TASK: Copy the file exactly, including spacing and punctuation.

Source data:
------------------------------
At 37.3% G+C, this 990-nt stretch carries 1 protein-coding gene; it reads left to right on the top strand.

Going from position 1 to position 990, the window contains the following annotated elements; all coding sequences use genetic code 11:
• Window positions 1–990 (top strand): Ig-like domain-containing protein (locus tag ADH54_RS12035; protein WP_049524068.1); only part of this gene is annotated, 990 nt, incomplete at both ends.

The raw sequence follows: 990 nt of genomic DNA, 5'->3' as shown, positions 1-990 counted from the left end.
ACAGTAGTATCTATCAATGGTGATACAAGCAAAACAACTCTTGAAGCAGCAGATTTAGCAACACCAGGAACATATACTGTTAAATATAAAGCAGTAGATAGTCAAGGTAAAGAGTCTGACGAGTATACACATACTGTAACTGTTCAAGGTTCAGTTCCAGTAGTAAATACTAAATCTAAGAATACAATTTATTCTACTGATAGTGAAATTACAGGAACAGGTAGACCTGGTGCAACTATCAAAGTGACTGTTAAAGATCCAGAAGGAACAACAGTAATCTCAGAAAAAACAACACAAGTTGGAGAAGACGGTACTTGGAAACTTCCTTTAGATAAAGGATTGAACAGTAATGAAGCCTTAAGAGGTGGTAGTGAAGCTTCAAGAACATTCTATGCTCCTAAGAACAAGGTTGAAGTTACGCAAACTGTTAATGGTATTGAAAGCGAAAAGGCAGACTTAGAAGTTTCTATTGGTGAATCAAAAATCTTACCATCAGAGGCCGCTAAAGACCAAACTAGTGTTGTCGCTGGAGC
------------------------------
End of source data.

At 37.3% G+C, this 990-nt stretch carries 1 protein-coding gene; it reads left to right on the top strand.

Going from position 1 to position 990, the window contains the following annotated elements; all coding sequences use genetic code 11:
• Window positions 1–990 (top strand): Ig-like domain-containing protein (locus tag ADH54_RS12035; protein WP_049524068.1); only part of this gene is annotated, 990 nt, incomplete at both ends.

The raw sequence follows: 990 nt of genomic DNA, 5'->3' as shown, positions 1-990 counted from the left end.
ACAGTAGTATCTATCAATGGTGATACAAGCAAAACAACTCTTGAAGCAGCAGATTTAGCAACACCAGGAACATATACTGTTAAATATAAAGCAGTAGATAGTCAAGGTAAAGAGTCTGACGAGTATACACATACTGTAACTGTTCAAGGTTCAGTTCCAGTAGTAAATACTAAATCTAAGAATACAATTTATTCTACTGATAGTGAAATTACAGGAACAGGTAGACCTGGTGCAACTATCAAAGTGACTGTTAAAGATCCAGAAGGAACAACAGTAATCTCAGAAAAAACAACACAAGTTGGAGAAGACGGTACTTGGAAACTTCCTTTAGATAAAGGATTGAACAGTAATGAAGCCTTAAGAGGTGGTAGTGAAGCTTCAAGAACATTCTATGCTCCTAAGAACAAGGTTGAAGTTACGCAAACTGTTAATGGTATTGAAAGCGAAAAGGCAGACTTAGAAGTTTCTATTGGTGAATCAAAAATCTTACCATCAGAGGCCGCTAAAGACCAAACTAGTGTTGTCGCTGGAGC